THE MAGIC FIELD
By: Herbert G. Troester
Once, in a far away land called North Dakota, there was a magic field. It didn't look magic. The two little boys and their two sisters who played there thought it was just an old field, too hilly and rocky to farm and so left wild for them to play in.
They liked to run in the grass and hide behind a big smooth rock set in a little hollow, like a cup in a saucer. In the early spring, when the snow finally went away, the lavender pasque flowers bloomed on the warm, south slopes and the children picked them. Not many flowers grew there the rest of the season, and the dead brown grass from past years was a cushion for them to run on.
One day after their school had ended for the summer, the children were playing on the prairie when their father (Herb) came and told them to get off the grass. They ran out onto the road and watched. Their father lit the old dead grass afire and carried some of it on a rake all along the prairie where it met the lake. They watched the line of flames eat back into the grass, burning the brown and green alike, the smoke blowing white out over the blue water. Where the fire burned, the ground was black, so black, with only the rocks left unburned, showing white.
The first of the magic began to appear. A red-tailed hawk came to soar over the smoke and catch mice uncovered by the loss of their grass roof.
The children had not seen hawks hunting on their prairie before. The mice avoided the fire by going under rocks or into holes in the ground. When they came out after the fire passed, they were no longer hidden from the hawk, who caught some of them to eat.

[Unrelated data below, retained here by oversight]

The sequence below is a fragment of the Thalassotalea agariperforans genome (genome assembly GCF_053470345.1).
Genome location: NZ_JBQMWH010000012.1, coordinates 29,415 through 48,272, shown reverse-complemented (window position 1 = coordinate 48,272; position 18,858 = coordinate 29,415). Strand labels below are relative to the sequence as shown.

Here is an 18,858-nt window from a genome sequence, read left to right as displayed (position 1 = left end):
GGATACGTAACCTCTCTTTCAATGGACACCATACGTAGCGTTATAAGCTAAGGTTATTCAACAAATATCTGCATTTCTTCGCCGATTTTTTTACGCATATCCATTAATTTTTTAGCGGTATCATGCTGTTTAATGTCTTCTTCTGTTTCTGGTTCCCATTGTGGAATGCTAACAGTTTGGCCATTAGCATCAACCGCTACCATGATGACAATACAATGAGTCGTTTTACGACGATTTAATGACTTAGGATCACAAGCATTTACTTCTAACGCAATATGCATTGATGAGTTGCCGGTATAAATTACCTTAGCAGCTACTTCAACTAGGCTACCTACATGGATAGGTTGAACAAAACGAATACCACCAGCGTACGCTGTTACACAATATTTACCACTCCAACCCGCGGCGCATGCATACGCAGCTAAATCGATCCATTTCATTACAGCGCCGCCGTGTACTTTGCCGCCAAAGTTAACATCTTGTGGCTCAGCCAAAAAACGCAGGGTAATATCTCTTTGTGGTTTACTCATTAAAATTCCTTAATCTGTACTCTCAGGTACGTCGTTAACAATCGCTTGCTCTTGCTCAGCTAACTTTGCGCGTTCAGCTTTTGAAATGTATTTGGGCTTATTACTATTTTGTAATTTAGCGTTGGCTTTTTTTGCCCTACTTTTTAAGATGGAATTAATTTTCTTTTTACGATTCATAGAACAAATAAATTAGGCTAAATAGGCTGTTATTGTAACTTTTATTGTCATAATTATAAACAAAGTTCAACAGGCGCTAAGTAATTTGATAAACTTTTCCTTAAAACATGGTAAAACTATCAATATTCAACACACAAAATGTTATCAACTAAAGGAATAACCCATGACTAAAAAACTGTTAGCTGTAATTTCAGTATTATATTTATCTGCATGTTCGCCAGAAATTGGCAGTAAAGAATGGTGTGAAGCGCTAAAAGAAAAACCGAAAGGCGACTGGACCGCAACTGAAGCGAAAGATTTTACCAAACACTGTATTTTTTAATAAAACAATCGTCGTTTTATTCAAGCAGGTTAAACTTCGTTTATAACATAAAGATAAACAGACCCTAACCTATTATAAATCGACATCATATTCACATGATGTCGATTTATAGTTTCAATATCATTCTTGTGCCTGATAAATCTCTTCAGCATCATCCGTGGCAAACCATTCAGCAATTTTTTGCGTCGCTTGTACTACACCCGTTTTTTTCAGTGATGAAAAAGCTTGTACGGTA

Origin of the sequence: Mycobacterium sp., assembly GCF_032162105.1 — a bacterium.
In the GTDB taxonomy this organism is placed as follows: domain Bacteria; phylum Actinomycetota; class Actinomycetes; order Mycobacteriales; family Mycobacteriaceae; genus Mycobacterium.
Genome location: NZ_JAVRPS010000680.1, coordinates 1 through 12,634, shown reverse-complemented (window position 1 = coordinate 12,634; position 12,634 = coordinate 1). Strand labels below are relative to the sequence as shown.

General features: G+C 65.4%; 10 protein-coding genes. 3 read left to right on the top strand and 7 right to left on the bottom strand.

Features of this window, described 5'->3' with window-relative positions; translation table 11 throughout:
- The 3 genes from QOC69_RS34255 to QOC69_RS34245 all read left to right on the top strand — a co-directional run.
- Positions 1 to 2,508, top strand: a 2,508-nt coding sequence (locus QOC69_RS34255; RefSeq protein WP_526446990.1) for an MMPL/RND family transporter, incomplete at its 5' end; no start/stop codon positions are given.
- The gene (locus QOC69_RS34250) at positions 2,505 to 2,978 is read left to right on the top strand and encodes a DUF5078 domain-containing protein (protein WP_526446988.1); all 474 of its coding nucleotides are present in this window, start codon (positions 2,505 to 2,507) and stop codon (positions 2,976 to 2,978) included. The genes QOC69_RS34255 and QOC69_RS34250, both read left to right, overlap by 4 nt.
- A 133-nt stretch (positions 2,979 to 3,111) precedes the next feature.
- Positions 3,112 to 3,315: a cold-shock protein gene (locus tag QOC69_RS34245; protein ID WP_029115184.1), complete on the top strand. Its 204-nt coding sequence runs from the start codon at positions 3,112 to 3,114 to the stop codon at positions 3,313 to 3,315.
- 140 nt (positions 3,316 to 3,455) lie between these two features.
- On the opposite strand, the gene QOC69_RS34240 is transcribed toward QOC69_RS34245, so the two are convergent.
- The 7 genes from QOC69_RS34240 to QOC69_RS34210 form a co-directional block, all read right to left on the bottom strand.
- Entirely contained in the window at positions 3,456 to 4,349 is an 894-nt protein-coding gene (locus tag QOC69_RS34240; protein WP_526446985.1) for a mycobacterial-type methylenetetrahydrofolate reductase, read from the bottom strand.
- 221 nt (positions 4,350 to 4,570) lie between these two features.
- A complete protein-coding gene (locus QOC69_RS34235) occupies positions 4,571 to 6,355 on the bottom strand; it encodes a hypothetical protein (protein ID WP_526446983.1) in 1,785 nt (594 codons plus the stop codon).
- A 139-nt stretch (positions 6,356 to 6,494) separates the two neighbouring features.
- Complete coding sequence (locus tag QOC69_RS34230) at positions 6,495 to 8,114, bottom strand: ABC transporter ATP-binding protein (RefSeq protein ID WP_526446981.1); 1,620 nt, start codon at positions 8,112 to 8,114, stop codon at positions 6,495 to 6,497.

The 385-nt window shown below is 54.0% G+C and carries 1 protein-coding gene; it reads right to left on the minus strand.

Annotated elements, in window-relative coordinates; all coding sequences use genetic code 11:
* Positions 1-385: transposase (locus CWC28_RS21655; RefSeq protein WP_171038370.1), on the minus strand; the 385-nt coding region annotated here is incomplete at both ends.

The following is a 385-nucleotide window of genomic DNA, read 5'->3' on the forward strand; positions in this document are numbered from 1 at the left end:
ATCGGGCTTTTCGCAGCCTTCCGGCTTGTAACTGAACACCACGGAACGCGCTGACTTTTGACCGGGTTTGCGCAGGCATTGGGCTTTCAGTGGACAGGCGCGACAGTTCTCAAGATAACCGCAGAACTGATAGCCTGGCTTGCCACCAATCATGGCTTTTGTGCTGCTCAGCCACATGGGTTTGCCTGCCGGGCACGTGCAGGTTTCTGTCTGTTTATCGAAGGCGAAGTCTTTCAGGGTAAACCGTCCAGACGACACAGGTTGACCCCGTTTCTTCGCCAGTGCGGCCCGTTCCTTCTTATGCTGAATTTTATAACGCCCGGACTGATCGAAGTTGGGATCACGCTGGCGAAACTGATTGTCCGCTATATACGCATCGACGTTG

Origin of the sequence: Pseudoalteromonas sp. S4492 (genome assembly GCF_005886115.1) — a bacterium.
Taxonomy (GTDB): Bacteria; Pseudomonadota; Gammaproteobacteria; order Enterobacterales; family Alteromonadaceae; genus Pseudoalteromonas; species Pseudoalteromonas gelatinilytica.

The fire ate the grass back into the wind, just a low, tame fire, burning slowly and easily. It uncovered stones in the sod and the children could see that some of them formed circles. Why were they set in circles, they asked their father. Who put them there?
It was the Indians, he told them. They used to live here. They used the stones to hold down their tepees so the wind wouldn't blow them away. They don't live here in their tepees any longer. But the land remembers them.
The oldest child, Mary Jo was her name, found a lot of stones laid in the shape of a turtle. It is an effigy, her father told her. The turtle was wakan, sacred to these Indians so they drew a picture of it with the stones.
Now the fire had eaten past the big, smooth rock where the children liked to hide. Is that a special rock, too, Daddy, asked the other girl. Her name was Linda. That's a buffalo rubbing rock, her father told her. The buffalo lived here, too. They had no trees to rub their itchy backs on, so they rubbed on rocks. See how smooth they made it? When the rain made the ground muddy, they wallowed there to keep the flies and mosquitoes from biting them. That wore the hollow deeper.
The fire continued to eat the grass. Daddy, why are you burning the grass, asked Peter. He was the older of the boys. So the land will remember how to grow the prairie that lives here, said his father. So the ducks will nest in the prairie, and the other birds and animals will live here again.
But aren't the ducks nesting now, asked Peter. Yes, said his father, but not in this old prairie. It needs a fresh start. Watch, Peter, and tell me how the wildlife likes the new prairie that will grow here.
The hawk already likes it, Daddy, said Daniel, the youngest child. But the mice don't like it. The hawk is after them.
Finally the fire burned up all of the old, dead grass and all the new, green grass that was growing there, too. There seemed to be nothing alive on the whole prairie. Only white rocks stuck out of the grey, fluffy ash. The children walked through it and left tracks like in snow in the winter. But their feet and legs weren't white, they turned black from the ashes. They found trails through the ash where the mice ran, or holes where they ran under it.